4. Why Read?
There are many reasons for reading fiction, most of them bad. The worst is probably a sense of duty, the idea that somehow you ought to read fiction in a way that it isn’t so necessary to watch TV or listen to your iPod. Doing this, you gain nothing, bore yourself and mentally mangle things worth more than mangling. Almost as bad is reading in order to know what everyone else is talking about. You devote evening after evening to the latest winner of the Booker, Orange, Costa, Betty Trask, Somerset Maugham or whatever prize and come away feeling that you’ve never read anything since Pride and Prejudice in the Fifth Form. The ugly side of this coin is reading so as to have read more than the people around you. It only works because they feel guilty about not having read all the books they ought. If you want to bully your friends, there are less time-consuming ways of going about it.
Good reasons are pleasure, curiosity and trust in the book to create a new curiosity.
Those apply equally to much else, but fiction can do one thing others can’t. The writer of fiction can be able to have the kind of nebulous, historically determined collective unconscious of which each of us is a unique part – like a Venn diagram of billions – send its charge down through his pen and onto the page. Freud wrote that all of his theories were prefigured in the 19th-century novel, and it is habitual for discoveries or advances in the study of the human to appear in fiction first. For example, when the idea gains widespread acceptance that the language of therapy and the opening of the private sphere have become the traps they were intended to spring, people reading David Foster Wallace will ask themselves, hang on, when was this written? I don’t want to suggest that the writer is no more than an amanuensis. This charge is refracted by passing through his ego and it is his skill that draws an ever greater force down onto the page.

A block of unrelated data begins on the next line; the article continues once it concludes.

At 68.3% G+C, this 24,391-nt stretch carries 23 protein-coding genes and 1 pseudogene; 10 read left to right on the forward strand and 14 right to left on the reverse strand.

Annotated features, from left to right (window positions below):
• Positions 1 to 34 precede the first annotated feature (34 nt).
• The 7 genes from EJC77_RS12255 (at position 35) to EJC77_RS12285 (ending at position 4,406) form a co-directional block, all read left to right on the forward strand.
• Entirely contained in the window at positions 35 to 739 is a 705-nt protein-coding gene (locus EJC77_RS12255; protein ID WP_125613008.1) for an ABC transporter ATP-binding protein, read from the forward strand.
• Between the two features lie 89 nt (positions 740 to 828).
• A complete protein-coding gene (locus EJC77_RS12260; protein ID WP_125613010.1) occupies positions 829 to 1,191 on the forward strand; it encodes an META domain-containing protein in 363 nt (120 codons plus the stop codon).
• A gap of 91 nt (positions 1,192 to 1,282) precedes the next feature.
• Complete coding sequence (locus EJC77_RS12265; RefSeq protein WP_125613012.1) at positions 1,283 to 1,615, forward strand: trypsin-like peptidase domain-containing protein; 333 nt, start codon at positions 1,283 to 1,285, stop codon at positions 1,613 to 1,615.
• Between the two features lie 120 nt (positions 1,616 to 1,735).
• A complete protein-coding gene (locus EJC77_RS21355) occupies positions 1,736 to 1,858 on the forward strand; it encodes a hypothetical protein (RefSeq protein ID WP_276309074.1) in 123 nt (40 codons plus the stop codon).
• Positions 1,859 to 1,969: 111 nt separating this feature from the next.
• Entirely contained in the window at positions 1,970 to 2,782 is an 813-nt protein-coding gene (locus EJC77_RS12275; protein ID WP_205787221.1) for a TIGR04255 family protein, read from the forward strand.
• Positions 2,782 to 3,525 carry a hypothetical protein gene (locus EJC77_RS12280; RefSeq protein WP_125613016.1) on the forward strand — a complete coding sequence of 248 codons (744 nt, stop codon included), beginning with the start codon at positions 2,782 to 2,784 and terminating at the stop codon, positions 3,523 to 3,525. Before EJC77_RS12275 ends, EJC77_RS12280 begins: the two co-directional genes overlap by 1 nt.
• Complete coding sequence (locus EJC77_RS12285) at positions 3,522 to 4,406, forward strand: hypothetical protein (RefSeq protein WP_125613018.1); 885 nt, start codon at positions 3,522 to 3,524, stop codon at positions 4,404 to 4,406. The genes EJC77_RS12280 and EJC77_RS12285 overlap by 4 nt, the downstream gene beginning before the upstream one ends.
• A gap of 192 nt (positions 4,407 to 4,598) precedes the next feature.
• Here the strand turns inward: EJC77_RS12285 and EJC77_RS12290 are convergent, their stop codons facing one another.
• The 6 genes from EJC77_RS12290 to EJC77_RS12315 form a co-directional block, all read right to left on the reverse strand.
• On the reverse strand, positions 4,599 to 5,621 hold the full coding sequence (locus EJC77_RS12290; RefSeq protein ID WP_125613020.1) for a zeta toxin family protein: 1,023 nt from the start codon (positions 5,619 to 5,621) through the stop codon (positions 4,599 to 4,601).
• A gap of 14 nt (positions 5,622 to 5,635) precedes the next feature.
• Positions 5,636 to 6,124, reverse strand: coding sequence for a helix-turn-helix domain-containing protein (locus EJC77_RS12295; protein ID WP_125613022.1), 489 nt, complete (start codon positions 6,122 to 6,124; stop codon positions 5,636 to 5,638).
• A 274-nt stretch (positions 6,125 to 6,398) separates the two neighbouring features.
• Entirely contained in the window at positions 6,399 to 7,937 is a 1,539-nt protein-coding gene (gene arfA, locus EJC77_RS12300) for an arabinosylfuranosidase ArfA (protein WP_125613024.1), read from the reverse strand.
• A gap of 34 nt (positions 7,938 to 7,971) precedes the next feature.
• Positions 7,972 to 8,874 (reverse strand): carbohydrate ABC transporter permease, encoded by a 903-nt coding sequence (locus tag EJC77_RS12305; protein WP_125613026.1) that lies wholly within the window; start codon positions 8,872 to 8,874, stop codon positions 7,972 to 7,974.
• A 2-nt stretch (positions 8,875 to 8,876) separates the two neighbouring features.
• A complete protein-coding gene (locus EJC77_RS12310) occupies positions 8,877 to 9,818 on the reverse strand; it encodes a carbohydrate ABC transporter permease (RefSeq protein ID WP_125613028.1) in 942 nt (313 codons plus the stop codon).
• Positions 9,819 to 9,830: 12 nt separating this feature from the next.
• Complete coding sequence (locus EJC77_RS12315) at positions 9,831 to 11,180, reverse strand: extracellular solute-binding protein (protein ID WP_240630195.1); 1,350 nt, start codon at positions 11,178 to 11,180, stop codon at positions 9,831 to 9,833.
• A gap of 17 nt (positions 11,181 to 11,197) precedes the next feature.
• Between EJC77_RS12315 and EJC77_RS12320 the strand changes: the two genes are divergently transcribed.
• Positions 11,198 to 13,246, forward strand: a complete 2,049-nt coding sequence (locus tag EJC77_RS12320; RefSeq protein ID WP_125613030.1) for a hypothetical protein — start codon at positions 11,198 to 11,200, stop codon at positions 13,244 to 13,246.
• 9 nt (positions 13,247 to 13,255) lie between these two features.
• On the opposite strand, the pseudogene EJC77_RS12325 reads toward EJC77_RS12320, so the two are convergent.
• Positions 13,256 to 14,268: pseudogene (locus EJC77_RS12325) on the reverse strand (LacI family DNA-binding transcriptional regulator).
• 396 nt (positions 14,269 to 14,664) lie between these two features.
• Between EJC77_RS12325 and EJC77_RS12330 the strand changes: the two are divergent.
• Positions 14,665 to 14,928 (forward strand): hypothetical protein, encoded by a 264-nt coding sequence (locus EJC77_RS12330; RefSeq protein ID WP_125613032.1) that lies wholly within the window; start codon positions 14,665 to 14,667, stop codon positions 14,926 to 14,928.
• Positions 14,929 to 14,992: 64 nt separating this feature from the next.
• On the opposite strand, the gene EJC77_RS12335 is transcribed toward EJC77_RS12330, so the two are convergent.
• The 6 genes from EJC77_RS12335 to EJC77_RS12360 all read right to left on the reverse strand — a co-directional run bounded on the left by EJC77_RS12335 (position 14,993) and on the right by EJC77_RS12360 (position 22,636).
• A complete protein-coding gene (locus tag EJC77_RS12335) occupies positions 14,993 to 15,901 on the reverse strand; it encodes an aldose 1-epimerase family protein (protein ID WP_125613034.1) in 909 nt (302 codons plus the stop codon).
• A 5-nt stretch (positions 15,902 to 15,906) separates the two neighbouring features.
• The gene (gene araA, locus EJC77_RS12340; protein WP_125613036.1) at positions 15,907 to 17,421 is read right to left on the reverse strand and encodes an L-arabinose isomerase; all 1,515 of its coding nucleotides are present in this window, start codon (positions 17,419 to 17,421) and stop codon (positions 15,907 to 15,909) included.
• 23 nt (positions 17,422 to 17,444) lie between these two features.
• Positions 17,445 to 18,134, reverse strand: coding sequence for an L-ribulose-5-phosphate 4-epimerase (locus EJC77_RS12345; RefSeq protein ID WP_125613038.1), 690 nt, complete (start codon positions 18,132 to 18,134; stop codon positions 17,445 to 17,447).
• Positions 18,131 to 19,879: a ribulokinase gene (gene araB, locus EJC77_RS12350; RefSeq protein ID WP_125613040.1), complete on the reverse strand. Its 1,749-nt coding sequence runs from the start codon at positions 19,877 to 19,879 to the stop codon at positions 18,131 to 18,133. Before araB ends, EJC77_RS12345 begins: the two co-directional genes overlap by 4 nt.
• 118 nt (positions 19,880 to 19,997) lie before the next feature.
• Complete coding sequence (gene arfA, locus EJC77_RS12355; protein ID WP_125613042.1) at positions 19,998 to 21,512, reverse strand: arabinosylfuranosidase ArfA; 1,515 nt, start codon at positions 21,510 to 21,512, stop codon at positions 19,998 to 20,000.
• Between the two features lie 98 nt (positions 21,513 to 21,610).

If you want to know that actually looks like, read fiction.